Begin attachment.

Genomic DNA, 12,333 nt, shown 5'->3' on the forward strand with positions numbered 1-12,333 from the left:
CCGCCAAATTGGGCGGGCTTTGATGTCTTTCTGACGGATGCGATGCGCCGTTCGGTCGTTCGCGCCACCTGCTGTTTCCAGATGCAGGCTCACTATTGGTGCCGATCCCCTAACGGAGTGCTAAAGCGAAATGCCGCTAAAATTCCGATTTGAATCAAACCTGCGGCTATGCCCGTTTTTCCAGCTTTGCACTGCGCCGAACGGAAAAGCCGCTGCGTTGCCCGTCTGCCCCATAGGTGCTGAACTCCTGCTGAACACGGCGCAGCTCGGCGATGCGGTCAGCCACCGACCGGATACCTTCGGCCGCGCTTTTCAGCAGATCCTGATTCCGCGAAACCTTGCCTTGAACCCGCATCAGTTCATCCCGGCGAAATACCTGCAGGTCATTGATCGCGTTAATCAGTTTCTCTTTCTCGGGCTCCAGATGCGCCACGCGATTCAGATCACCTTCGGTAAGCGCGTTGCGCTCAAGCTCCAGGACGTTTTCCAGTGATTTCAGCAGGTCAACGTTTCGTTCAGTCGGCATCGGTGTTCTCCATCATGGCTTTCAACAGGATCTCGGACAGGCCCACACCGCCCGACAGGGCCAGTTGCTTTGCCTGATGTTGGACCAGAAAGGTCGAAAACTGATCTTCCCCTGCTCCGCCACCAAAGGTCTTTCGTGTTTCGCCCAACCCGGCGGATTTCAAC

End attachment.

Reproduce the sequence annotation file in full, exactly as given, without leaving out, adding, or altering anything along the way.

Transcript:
Genomic DNA, 12,333 nt, shown 5'->3' on the forward strand with positions numbered 1-12,333 from the left:
CCGCCAAATTGGGCGGGCTTTGATGTCTTTCTGACGGATGCGATGCGCCGTTCGGTCGTTCGCGCCACCTGCTGTTTCCAGATGCAGGCTCACTATTGGTGCCGATCCCCTAACGGAGTGCTAAAGCGAAATGCCGCTAAAATTCCGATTTGAATCAAACCTGCGGCTATGCCCGTTTTTCCAGCTTTGCACTGCGCCGAACGGAAAAGCCGCTGCGTTGCCCGTCTGCCCCATAGGTGCTGAACTCCTGCTGAACACGGCGCAGCTCGGCGATGCGGTCAGCCACCGACCGGATACCTTCGGCCGCGCTTTTCAGCAGATCCTGATTCCGCGAAACCTTGCCTTGAACCCGCATCAGTTCATCCCGGCGAAATACCTGCAGGTCATTGATCGCGTTAATCAGTTTCTCTTTCTCGGGCTCCAGATGCGCCACGCGATTCAGATCACCTTCGGTAAGCGCGTTGCGCTCAAGCTCCAGGACGTTTTCCAGTGATTTCAGCAGGTCAACGTTTCGTTCAGTCGGCATCGGTGTTCTCCATCATGGCTTTCAACAGGATCTCGGACAGGCCCACACCGCCCGACAGGGCCAGTTGCTTTGCCTGATGTTGGACCAGAAAGGTCGAAAACTGATCTTCCCCTGCTCCGCCACCAAAGGTCTTTCGTGTTTCGCCCAACCCGGCGGATTTCAAC